NEWLY-crowned Barrow MP Simon Fell has spelled out his three immediate priorities after chopping the seat from Labour for the first time in 32 years - scorching home with 23,876 votes.

Get to the House of Commons on Monday to be sworn in, sort out an office in the centre of Barrow and start delivering for all those who gave him a 5,789 majority over Labour’s Chris Altree.

Mr Fell, aged 39, is acutely aware that many traditional Labour voters in Furness pushed him over the line at the third time of asking when they have voted red here for 27 years, or seven general elections on the bounce.

Speaking in the bar of the Holiday Inn Express with a celebratory whisky in hand as Labour strongholds fell like dominoes on TV, Mr Fell said: “I am incredibly grateful to everybody who voted for me. I know a lot of people did so, perhaps against what their natural inclination is, so that’s fantastic.”

“But the proof will be in the pudding. We are going to have to work for them and deliver for them. For Barrow that means making sure we are on the political map and that Westminster listens to us. I do believe this is a town that has been left behind and our community should not feel left behind anymore - that job is on me now.”

He becomes the first Conservative to win an election in Barrow and Furness since Cecil Franks in 1987. The brusque Manchester solicitor’s original campaign slogan asked: “What’ll The Lads Do On Monday?” - stoking questions about the shipyard’s future under a left wing Labour leader.

But it wasn’t just the BAE System vote at play in 2019, said Mr Fell.

“I think we won it on a combination of things. Brexit - people being so incredibly frustrated with this process, how long it has taken, the fact that the vote they had where they rejected the establishment was being rejected by the establishment.”

And of Jeremy Corbyn, he felt the Labour party had focused too much on ‘London issues’ - favouring the idealism of a ‘Metropolitan elite' rather than on working class parts of the country.

“The results have played out,” said Mr Fell. “We have seen the north west and Midlands fall to the Conservatives for the first time in generations, which says that Labour is failing them and our message is working for them - but we have got to deliver on it.”

Mr Fell now has the small matter of handing in his notice to his London employer where he works in fraud prevention. He took two weeks holiday and a fortnight’s unpaid leave to hit the campaign trail. On a personal level, the other pressing priority is to buy a Christmas tree - a job abandoned as a result of the festive election - the first in nearly 100 years.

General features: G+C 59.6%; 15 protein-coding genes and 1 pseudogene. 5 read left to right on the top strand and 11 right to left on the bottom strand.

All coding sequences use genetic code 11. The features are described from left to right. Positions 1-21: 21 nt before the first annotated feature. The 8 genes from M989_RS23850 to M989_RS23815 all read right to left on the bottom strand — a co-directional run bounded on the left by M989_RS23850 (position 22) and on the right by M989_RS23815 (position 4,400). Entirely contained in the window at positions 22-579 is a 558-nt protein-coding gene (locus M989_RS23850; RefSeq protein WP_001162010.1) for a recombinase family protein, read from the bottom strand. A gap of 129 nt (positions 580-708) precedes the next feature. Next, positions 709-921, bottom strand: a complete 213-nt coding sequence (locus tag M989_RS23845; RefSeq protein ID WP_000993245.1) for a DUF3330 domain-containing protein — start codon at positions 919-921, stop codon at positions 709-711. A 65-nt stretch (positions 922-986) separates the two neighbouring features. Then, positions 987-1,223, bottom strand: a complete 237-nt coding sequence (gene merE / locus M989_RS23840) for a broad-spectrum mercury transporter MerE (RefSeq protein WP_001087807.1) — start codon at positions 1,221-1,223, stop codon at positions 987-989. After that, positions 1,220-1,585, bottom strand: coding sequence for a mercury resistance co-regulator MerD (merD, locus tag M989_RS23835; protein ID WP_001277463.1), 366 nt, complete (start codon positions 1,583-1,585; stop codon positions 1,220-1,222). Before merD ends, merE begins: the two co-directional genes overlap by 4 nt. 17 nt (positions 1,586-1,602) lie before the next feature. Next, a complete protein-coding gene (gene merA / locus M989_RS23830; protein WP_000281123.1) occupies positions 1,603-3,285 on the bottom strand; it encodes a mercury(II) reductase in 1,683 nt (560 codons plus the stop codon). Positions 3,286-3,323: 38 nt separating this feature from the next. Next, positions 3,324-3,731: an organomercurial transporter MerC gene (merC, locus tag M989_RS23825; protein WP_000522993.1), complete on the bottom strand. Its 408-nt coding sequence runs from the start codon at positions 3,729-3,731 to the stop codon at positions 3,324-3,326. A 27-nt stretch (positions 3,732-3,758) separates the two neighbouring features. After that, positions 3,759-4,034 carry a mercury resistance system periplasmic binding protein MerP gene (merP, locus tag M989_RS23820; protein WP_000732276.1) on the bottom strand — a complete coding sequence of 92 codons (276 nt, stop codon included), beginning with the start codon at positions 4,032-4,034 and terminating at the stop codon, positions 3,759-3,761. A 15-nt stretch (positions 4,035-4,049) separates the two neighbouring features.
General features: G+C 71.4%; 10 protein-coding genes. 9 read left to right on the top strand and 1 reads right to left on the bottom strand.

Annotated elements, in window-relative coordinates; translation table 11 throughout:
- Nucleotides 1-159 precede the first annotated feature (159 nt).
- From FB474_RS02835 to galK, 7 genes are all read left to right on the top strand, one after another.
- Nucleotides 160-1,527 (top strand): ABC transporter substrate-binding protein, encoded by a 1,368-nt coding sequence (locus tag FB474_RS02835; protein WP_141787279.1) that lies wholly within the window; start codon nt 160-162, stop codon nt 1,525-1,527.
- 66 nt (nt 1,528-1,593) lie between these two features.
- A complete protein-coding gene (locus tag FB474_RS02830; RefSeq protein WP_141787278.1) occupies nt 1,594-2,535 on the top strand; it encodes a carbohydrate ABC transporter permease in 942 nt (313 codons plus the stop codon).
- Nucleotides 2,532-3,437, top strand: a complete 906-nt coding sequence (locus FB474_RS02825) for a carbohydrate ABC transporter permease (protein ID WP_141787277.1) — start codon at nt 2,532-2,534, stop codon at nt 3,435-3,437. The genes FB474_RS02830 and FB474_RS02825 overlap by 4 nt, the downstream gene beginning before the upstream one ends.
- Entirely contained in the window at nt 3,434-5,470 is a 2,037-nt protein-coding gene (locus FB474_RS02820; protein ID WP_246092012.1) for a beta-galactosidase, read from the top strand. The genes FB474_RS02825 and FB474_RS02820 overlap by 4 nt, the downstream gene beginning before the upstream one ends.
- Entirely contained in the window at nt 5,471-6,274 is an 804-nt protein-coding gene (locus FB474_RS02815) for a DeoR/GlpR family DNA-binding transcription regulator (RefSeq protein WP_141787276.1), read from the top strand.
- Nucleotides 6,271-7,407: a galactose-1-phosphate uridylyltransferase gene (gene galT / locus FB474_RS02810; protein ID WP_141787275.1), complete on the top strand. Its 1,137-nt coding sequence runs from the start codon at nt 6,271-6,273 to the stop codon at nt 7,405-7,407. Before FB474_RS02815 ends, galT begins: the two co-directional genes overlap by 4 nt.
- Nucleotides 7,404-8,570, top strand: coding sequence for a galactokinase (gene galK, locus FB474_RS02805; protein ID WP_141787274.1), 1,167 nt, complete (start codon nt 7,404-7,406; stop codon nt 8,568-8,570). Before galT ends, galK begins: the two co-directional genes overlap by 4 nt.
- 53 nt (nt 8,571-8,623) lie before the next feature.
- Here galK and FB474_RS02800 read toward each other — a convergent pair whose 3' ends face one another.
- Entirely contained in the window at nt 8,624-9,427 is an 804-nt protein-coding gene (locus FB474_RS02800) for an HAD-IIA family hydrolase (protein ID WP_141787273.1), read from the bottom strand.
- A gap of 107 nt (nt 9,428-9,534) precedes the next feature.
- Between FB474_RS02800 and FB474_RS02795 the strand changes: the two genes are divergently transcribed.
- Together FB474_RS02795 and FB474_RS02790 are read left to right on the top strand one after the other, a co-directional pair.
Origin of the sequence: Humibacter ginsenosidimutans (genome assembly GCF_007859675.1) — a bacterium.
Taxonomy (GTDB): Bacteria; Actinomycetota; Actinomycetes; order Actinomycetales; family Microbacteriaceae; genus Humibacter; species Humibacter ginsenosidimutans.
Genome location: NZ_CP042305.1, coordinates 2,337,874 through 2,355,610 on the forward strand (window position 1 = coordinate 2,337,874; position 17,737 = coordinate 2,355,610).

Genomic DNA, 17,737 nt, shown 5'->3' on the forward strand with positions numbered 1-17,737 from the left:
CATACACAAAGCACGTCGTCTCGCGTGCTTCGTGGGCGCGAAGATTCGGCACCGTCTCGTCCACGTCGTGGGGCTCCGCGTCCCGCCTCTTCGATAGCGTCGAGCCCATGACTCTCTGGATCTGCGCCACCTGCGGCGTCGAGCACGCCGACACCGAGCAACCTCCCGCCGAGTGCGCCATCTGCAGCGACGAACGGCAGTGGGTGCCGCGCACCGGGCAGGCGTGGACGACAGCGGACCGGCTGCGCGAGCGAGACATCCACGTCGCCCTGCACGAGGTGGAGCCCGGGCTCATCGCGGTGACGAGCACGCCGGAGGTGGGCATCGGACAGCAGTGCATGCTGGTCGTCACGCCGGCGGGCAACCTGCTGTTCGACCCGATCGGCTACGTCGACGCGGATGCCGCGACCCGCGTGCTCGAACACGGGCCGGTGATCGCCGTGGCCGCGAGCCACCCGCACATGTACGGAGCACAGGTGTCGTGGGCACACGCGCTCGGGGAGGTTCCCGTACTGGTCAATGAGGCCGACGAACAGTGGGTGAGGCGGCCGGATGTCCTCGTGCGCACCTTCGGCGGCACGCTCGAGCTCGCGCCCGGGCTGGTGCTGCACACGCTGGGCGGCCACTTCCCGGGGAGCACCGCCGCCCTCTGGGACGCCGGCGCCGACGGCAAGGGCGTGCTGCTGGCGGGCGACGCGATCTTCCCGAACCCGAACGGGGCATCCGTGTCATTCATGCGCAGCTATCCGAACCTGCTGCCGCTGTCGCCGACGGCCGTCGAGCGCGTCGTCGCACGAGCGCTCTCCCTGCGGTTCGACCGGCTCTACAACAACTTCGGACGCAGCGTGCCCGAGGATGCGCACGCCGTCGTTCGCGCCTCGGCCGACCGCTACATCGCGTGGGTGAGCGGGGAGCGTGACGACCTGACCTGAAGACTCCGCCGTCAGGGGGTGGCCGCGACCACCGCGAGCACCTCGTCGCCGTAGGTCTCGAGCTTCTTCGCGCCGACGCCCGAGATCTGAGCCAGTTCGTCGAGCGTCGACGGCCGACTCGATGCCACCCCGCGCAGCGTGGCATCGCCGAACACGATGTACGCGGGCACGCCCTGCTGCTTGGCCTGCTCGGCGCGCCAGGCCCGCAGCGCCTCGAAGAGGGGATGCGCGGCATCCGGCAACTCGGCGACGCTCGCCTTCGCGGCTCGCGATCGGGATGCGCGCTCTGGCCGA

His wife Pippa, nursing their second child, four-month-old baby Fitz, was among those to cheer him home, as was Simon’s Dad Peter, of Ulverston. Mum Meriel staying at home.

Pippa said: “I am incredibly proud of him. He has worked for five years to get to this point and it is going to be such an exciting time ahead.”

Dad Peter, aged 72, said: “We are incredibly proud of what he has worked for. This is his third attempt and the first time round he got a majority of 5,200 down and then he got it down to 209 last time.”

“He’s a very logical person, keeps calm, has a cool head and is a very good organiser. I know I am biased but I just think he will make a really, really good MP for Barrow and Furness.”

Local Conservative party chairman Cllr Andrew Butcher said: “John Woodcock gave us a damn good letter of support and a lot of people on the doorstep over these last couple of weeks, even hardened Labour voters were turning towards the Conservatives.”

Long before the result was announced, it was plain to see on Chris Altree’s face that the night was not his.

The proud Barrovian arrived at the town hall in the early hours of Friday the 13th having watched a horror show roll out for Labour on national TV.

“I’m not going to lie, I am deflated,” said the Ormsgill railway worker who polled over 18,000.

“It’s depressing but people have had their say. At the end of the day, you have to respect that. We have had tremendous amounts of support on the doorstep and from friends, family, volunteers and the Labour movement - it has blown me away.”

The turnout of 46,155, or 65 per cent, was not far off the June 2017 election,

“It’s very sad and it hasn’t brought the result that we wanted, but it’s been an honour to represent the people of Barrow and the Labour party - our time will come, at some point.”

Mr Altree, aged 32, added: “Although I personally have had lots of positive comments on the doorstep, people have expressed their feelings to me about the party nationally. They told me they would vote for me but did not like where Labour is at the moment. They were people who wanted Brexit and wanted Brexit delivered.”

Of Simon Fell, Mr Altree said he had been a ‘gentleman’ but added: “His priority has to be the poverty here. There’s people that really need help and I hope he reflects on that when he’s at Westminster and voting.”

Walney Labour councillor Frank Cassidy, added: “Chris was a good candidate and we gave this campaign everything we had. All our team can hold their heads high.”

Lib Dem Loraine Birchall finished third with 2025 votes. She said: “It’s the usual flip-flop here and unless people change the way they vote, they are never going to get change in Barrow.”

Ged McGrath, the Brexit Party candidate got 1,355 votes while Chris Loynes, of the Green Party got 703.